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Luminato’s Apocalypsis

Surely this weekend must break some kind of record for rain and chill, for June. However, as I tried to get around the paralyzed city today, it was clear that the Pride festivities were undampened.

What a way I spent the afternoon – seeing Luminato’s vast million dollar production of Canadian composer R. Murray Schafer’s Apocalypsis, with a cast of one thousand dancers, actors and singers, an orchestra, a ton of atonal music and novel stage effects and Brent Carver as the anti-Christ – can you ask for more? Yes – a bit less self-important oddness, a bit more comprehensibility – but despite its flaws, and there were many, the event was unforgettable just for volume of sound, sonic magnificence – like a hundred heavenly choirs (though there were in fact only ten or so. Still, a lot, really a lot, of singers.)

I call bull@#$# on a lot of it – people wandering around extreeeeemely slowly, a symbolic body of water, some people imported from New Zealand where the director’s from, as if we don’t have such performers here. But musically, it was stunning. And there was one incredible revelation – Tanya Tagaq, the Inuit throat singer, who made unearthly sounds that sent chills down my spine and, I’m sure, everyone else’s. Other great talents were wasted – Denise Fujiwara the dancer, sitting in a box centre stage weaving around as if she was floating in a womb – and Brent, dear Brent, in a suit making an odd speech in which he mentioned the addiction to computers, something that matters to me – but what did it mean? Who knows? Why did it all have to be so obscure?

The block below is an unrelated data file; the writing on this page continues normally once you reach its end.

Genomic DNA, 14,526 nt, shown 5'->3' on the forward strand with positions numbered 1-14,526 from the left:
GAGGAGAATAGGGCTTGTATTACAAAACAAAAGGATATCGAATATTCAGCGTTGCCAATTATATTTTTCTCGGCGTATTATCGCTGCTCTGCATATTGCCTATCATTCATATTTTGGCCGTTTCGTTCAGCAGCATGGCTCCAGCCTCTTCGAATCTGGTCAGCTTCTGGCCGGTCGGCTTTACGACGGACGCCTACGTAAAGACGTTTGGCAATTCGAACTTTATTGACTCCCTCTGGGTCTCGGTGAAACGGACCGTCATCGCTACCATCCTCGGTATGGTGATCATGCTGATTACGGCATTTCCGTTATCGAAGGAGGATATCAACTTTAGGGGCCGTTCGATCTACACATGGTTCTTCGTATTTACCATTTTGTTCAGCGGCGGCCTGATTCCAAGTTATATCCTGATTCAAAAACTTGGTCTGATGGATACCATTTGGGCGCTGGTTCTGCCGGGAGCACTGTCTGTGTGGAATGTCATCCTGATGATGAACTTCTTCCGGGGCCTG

But in the end, sheer size won out. A thousand people were singing to me, music that sounded like Arvo Part and Gregorian chant and plainsong and hymns … everything. And I liked it a lot.

Last night, two things I liked a lot on lowly television: PBS and Masterpiece Theatre’s “Poldark,” a swashbuckling British romance, full of cliches – handsome misunderstood hero, noble and tormented in love – and yet beautifully done and I’m hooked; and a documentary about the Hermitage that made me want to jump on a plane to St. Petersburg. Because my friend Bruce has trained me so effectively in Italy, I was able to shout out the name of the painter as certain paintings appeared: “Caravaggio! Rembrandt! Raphael!” What a place. Must get there. Bruce says he won’t go while Putin the homophobe is President, so I may have to find another art-hungry travelling friend.

Please may there be sun tomorrow, before we all turn into rusty frogs.



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About Beth

I began keeping a journal at the age of nine. Nearly fifty years later, I started this online journal, sharing reflections, reviews, updates, and the occasional secret.

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